Froome had double the legal limit of asthma drug
Chris Froome could miss most of next season after a urine sample he gave at this year's La Vuelta was found to contain twice the permitted concentration of asthma drug Salbutamol.
The 32-year-old Team Sky rider may also lose his victory in that race - the first by a British cyclist - and be unable to defend his Tour de France title next July or attempt to win a third straight Grand Tour title at the Giro d'Italia in May.
The adverse analytical finding occurred in a routine test after the Vuelta's 18th stage on September 7 - a day that saw Froome respond to a disappointing ride the day before by stretching his lead over rival Vincenzo Nibali on the last climb.
Conducted by the Cycling Anti-Doping Foundation, the test found the concentration of Salbutamol in Froome's urine sample was 2,000 nanogrammes per millilitre (ng/mL), double the World Anti-Doping Agency's (WADA) limit of 1,000 ng/mL.
Salbutamol, which is also marketed as Ventolin, is widely used by asthma sufferers, most commonly in an inhaler, to relax the muscles in the airway.
Salbutamol is banned by WADA when taken intravenously or in pill form - as research suggests large doses administered like this can boost performance - but asthma sufferers are allowed to take up 1,600 microgrammes over 24 hours without exceeding 800mcg every 12 hours. A typical dosage, or puff, is 100 mcg.
In a statement issued by Team Sky, Froome said: "It is well known that I have asthma and I know exactly what the rules are. I use an inhaler to manage my symptoms and I know for sure that I will be tested every day I wear the race leader's jersey.
"My asthma got worse at the Vuelta so I followed the team doctor's advice to increase my Salbutamol dosage.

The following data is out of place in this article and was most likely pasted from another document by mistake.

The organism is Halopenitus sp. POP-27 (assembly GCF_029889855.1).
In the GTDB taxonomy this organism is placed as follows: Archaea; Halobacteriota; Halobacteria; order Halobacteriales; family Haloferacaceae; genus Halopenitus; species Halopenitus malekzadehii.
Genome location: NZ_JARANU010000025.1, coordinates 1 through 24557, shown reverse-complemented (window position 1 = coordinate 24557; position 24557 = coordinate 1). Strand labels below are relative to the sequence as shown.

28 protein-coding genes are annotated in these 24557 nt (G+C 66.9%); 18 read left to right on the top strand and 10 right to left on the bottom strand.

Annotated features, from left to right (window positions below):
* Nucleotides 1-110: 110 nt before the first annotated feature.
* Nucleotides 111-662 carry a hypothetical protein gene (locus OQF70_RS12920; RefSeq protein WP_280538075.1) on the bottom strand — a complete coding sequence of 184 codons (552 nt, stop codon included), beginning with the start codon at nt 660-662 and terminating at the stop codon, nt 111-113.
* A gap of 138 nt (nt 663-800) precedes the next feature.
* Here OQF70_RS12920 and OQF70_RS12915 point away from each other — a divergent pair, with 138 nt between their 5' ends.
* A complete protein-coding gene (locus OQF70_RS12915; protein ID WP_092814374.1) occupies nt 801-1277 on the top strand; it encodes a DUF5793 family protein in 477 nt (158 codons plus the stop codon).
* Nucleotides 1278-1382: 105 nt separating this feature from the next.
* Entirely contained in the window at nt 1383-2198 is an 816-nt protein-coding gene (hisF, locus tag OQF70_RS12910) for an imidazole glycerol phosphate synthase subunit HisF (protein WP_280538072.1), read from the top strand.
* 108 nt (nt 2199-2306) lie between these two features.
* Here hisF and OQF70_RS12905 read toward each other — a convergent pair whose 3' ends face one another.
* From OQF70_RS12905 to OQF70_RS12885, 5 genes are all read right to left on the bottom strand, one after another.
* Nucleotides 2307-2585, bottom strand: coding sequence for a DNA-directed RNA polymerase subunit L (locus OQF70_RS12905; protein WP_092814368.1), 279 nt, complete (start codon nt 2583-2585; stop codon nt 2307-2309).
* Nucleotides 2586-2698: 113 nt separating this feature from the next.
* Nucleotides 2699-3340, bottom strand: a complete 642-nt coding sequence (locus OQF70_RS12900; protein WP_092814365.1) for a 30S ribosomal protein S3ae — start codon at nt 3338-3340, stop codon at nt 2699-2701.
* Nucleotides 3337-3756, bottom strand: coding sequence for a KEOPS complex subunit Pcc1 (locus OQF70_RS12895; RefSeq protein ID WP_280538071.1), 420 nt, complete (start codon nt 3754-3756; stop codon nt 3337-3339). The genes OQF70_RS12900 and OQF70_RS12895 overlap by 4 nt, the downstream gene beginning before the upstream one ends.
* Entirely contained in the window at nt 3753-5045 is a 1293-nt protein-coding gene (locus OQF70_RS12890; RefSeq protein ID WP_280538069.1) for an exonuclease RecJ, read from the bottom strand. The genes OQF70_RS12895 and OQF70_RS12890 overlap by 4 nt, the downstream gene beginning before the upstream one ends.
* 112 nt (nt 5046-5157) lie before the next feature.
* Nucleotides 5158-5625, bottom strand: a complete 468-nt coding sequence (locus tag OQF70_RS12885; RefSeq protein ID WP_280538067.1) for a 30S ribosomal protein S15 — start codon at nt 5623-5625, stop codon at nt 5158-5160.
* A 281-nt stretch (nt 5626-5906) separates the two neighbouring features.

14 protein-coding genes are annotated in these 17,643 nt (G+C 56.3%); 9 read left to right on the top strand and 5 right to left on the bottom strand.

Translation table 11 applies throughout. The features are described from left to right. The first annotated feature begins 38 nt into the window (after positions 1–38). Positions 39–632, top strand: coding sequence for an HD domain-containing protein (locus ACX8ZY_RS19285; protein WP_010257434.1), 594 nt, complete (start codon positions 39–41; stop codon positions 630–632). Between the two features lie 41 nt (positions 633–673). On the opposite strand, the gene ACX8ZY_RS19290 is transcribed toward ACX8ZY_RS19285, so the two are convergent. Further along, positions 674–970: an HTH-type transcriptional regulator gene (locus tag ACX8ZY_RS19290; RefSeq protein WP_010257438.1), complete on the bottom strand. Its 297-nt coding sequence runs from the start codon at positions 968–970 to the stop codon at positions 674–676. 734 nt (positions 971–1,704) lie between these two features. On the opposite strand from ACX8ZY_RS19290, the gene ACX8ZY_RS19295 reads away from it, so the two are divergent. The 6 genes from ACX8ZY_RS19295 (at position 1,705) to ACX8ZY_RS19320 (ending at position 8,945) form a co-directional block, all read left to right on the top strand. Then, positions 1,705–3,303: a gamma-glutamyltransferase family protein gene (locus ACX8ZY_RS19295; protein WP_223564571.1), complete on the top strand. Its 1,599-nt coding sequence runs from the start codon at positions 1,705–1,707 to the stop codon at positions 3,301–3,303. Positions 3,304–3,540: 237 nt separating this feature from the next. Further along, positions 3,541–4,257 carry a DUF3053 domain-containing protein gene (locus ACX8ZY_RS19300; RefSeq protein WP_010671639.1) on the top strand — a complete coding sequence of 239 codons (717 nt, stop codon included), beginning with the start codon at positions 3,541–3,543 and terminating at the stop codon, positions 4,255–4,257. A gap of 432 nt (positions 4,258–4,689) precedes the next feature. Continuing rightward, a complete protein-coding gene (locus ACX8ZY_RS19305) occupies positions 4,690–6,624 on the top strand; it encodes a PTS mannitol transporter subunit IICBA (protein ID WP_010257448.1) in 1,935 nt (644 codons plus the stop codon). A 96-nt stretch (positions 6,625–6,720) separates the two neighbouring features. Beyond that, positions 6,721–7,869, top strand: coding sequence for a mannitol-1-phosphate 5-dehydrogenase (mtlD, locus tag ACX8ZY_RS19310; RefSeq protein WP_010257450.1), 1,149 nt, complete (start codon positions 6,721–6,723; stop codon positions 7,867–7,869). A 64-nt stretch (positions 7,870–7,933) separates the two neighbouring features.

"I took the greatest care to ensure I did not use more than the permissible dose."
Froome, who records his Salbutamol use on doping control forms, was informed of the adverse finding on September 20, the day he capped a stunning season with a bronze-medal ride in the time trial at the Road World Championships.
The UCI said Froome's B sample - athletes' anti-doping samples are split into A and B samples as a fail-safe precaution - had been analysed and it confirmed the results of the initial test. The Swiss-based body added that under its rules Froome is not subject to a mandatory suspension.
The next stage in the process will be for Froome and Team Sky to come up with a scientifically-backed explanation for why the September 7 sample contained too much Salbutamol and the 20 other tests he gave during the race did not.
Team principal Dave Brailsford said: "There are complex medical and physiological issues which affect the metabolism and excretion of Salbutamol. We're committed to establishing the facts and understanding exactly what happened on this occasion."
Italian rider Alessandro Petacchi was eventually given a one-year ban for taking too many puffs at the 2007 Giro. He was also stripped of the five stages he won - his Salbutamol concentration was 1,320 ng/mL.
Froome now finds himself facing a ban that could cost him one of his greatest wins, a shot at joining cycling's greats and his standing within the sport.